Joseph Mallord William Turner

Clovelly Harbour

1811

In Tate Britain

Prints and Drawings Room

View by appointment
Artist
Joseph Mallord William Turner 1775–1851
Medium
Graphite on paper
Dimensions
Support: 139 × 215 mm
Collection
Tate
Acquisition
Accepted by the nation as part of the Turner Bequest 1856
Reference
D41322
Turner Bequest CXXV a 43

Catalogue entry

Eric Shanes has noted this sketch as a source for the watercolour Clovelly Bay of about 1822 (National Gallery of Ireland, Dublin),1 engraved in 1824 for the Picturesque Views on the Southern Coast of England (see the concordance of the series in the 1811 tour introduction). He also lists the drawings on folios 44 recto, 45 recto, 64 recto and 65 recto (D41323, D41324, D41346, D41347), and one in the contemporary Devonshire Coast, No.1 sketchbook (Tate D08766; Turner Bequest CXXIII 223).2 The latter defines the overall composition, complete with foreground cliffs and donkeys, while the studies in the present book provide supplementary details of the village and coastline. There are further views on folios 88 recto and 90 recto (D41370, D41373), and an inscription which appears to mention Clovelly on folio 3 recto (D41278), although its relevance to the sketch on that page is uncertain.
In the present drawing Clovelly Harbour is seen to the north-west along the beach. There appears to be a horse or donkey and cart in front of the beached sailing boat nearest the pier. The village is shown from a similar angle in the watercolour, but from much further away in a wider setting. Because of limited, precipitous access from inland, Clovelly remains relatively unchanged, and many of the buildings are still recognisable.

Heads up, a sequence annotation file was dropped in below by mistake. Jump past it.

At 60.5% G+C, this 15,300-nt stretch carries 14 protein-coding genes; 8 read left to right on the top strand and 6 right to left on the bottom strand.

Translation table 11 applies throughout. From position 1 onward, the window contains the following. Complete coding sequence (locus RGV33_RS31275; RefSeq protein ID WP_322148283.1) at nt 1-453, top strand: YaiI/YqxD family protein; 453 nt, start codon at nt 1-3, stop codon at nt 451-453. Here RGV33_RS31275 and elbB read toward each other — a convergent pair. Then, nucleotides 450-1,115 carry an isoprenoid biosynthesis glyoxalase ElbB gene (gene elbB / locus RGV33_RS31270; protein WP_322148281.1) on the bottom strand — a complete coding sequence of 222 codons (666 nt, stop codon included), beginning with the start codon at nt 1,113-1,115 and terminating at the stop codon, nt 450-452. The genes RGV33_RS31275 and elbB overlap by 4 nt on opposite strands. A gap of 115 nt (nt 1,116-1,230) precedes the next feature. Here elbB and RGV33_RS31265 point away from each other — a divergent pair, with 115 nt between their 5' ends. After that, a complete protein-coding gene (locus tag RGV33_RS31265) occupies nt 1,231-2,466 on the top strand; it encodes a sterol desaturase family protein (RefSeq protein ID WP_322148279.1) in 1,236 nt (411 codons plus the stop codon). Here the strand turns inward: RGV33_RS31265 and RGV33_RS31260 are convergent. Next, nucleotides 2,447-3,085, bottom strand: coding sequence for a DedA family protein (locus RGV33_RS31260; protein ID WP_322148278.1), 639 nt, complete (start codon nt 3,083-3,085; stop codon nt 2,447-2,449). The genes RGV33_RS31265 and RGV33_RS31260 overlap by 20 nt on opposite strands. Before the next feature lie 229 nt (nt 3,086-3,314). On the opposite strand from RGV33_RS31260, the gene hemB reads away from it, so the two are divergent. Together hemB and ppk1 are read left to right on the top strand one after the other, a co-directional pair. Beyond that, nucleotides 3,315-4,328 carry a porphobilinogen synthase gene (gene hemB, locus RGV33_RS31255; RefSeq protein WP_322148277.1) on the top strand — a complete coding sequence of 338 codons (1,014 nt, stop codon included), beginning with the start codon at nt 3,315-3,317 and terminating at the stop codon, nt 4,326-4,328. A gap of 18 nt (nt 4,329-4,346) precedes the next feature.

As discussed in the introduction, the pages of this ‘sketchbook’ appear to have originally been loose sheets, and are not recorded in Finberg’s 1909 Inventory of the Bequest, although he subsequently noted the subject correctly as ‘Clovelly’ in a manuscript listing,3 while C.F. Bell described it in his own notes as ‘Fishing-village in rocky cove’.4 Figures usually corresponding to Finberg’s MS catalogue page numbers, which differ from Bell’s sequence, are inscribed on the verso of most sheets.
1
Andrew Wilton, J.M.W. Turner: His Life and Work, Fribourg 1979, p.354 no.472, reproduced.
2
Shanes 1981, p.152.
3
A.J. Finberg, MS addenda, [circa 1928–39], tipped into a copy of his A Complete Inventory of the Drawings of the Turner Bequest, London 1909, Tate Britain Prints and Drawings Room, vol.I, opposite p.356, as CXXV(a) 77.
4
C.F. Bell, MS addenda, [after 1928], tipped into a copy of Finberg 1909, vol.I, p.356B, as CXXVa 43.
Technical notes:
There is some rubbing or offsetting towards the bottom of the page. The sheet is slightly wrinkled, possibly as a result of exposure to damp.
Verso:
Blank, save for inscription by Edwin Fagg in pencil ‘178 | 77’ bottom right. There are glue stains at the corners of the sheet, and some rubbing or offsetting.

Matthew Imms
July 2011

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